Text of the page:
INTERVIEW: Taylor and Besty | NARC. | Reliably Informed | Music and Creative Arts News for Newcastle and the North East

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Nineteen years ago, Newcastle United fans saw arguably the best team they’ve produced in recent living memory destroy Alex Ferguson’s Manchester United 5-0 in a game that has since gone down in Geordie folklore as one of the greatest nights in the club’s history. The Geordie faithful now find themselves faced with different expectations, as the evolution of the game and a change in ownership has seen the Magpies’ priorities change from trophies to top flight survival. However, two supporters, Taylor Payne and Stephen Best, better known as the True Faith podcast’s Taylor and Besty, have decided to revisit that enchanted evening by tracking down the players who turned out in black and white that night to put one of the best teams the Premier League has ever seen to the sword, with particular focus on locating the scorer of Newcastle’s majestic fifth goal, Belgian defender Phillipe Albert.

The idea for the film came, as most good ideas do, after a few drinks, as Payne fondly remembered before explaining just why they decided to take it into production. “We’d just beaten QPR and decided to go for a few drinks afterwards. We were talking about the podcast and about guests we’d like to have on. Phillipe Albert’s name popped up a few times and as the drink started flowing a bit more, in my mind I boldly put my foot on the table and said, ‘If I have to go to Belgium and get him myself, I’ll do it.’ But I’m sure in truth it was less dramatic than that. You [Besty] said, ‘Why don’t we do it? We’ll go and find him and we’ll film it.” It sounded absurred and it still feels absurred to this day.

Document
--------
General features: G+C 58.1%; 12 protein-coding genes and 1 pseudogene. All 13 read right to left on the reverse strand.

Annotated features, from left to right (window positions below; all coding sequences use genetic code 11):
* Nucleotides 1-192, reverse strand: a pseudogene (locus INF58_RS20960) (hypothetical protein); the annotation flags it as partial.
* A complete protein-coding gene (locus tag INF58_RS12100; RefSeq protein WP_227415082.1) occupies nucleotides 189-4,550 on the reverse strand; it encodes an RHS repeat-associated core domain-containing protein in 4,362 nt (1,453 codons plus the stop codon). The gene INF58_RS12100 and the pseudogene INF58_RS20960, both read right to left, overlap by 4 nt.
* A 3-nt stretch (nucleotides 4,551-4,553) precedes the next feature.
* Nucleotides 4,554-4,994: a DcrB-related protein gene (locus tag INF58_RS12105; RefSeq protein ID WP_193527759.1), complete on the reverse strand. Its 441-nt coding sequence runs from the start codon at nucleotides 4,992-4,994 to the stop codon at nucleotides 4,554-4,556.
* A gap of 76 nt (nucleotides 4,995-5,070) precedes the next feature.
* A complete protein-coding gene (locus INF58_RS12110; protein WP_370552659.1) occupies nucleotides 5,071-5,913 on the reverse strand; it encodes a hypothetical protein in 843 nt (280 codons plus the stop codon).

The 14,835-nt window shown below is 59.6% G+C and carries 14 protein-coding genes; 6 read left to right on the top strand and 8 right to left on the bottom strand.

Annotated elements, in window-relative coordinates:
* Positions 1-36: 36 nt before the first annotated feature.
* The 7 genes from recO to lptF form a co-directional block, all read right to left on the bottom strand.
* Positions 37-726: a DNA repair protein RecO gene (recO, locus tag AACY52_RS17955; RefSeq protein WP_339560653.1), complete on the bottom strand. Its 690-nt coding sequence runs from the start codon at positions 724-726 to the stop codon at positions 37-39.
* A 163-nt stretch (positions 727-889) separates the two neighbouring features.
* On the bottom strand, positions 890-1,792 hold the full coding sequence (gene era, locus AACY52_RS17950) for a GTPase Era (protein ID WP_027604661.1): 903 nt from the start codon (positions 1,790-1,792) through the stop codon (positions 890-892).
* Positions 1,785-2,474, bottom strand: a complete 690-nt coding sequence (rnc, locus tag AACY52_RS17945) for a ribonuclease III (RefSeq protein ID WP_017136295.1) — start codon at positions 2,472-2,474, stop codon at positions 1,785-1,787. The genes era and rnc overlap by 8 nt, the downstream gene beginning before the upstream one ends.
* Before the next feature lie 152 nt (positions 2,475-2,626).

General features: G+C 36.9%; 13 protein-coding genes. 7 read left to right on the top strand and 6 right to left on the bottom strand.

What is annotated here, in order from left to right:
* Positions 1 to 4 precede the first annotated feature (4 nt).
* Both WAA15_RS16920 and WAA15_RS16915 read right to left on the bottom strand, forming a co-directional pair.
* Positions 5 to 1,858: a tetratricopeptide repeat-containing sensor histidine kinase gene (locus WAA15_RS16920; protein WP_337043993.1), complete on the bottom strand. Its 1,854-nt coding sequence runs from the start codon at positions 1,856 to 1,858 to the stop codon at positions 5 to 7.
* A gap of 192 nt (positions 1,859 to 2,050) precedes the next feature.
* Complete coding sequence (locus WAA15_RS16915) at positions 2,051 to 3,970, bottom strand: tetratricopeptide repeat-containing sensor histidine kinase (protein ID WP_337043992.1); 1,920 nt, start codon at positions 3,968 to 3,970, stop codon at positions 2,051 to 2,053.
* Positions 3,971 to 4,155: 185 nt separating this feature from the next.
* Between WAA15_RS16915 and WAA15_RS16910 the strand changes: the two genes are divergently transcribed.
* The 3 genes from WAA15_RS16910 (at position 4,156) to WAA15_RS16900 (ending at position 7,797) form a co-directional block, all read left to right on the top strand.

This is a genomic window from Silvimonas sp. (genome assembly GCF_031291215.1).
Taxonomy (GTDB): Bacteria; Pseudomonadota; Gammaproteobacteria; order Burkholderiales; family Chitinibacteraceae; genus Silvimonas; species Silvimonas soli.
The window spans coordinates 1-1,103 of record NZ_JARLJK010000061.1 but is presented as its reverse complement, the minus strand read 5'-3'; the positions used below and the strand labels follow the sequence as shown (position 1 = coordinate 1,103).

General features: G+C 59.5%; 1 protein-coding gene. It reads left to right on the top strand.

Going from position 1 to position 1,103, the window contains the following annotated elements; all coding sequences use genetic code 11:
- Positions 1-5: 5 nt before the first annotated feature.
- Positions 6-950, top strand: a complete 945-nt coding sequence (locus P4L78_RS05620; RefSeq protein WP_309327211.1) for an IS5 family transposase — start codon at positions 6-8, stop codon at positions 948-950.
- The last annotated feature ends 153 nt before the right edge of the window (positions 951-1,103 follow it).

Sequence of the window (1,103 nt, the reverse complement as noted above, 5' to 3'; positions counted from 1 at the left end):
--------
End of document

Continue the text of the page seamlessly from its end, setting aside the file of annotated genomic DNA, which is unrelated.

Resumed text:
“It’s about trying to create something that fans can look at and enjoy for years to come. It’s going to be entirely uncynical and a completely joyous thing and there’s no mention of the current Newcastle United in the entire film. It’s just a look back, there’s no comparison. It’s not the case of pointing out that everything’s rubbish now, it’s a case of pointing out how brilliant it was then.”

This documentary is to be the pair’s first foray into film, following five successful years of creating podcasts, and Best discussed the challenges of making a film and the amount of work necessary, which the two simply weren’t aware of before embarking on the project. “First of all, the professional camera crew; we used a company from South Shields called Unified Media, they do so much work, we had no idea. When you see a documentary you assume it’s all been filmed in two or three hours, but there’s so much that gets filmed; they’re real work-horses. It’s amazing to see the dedication and the commitment that they put into their art, which it is for them, but it really shows. What they’ve put together so far is astonishing and I can’t believe it’s something we’ve done really.


“It’s not the case of pointing out that everything’s rubbish now, it’s a case of pointing out how brilliant it was then”

“One of the most challenging aspects about putting this whole thing together is getting the rights to show footage from Premier League games, which costs £3,000 per minute. It’s a huge hurdle that we’re still trying to overcome. That’s one of the main issues, but there’s been plenty of other little niggles. The whole thing has been very eye-opening from start to finish.”

The film itself was funded via Kickstarter, meaning that all of the money used to make the film was donated online by people who wanted to see the project come to fruition. The pair managed to raise over quadruple the amount that they initially asked for, something which both were surprised at and something which increased the need to create something of which both those making and those funding the film could be proud.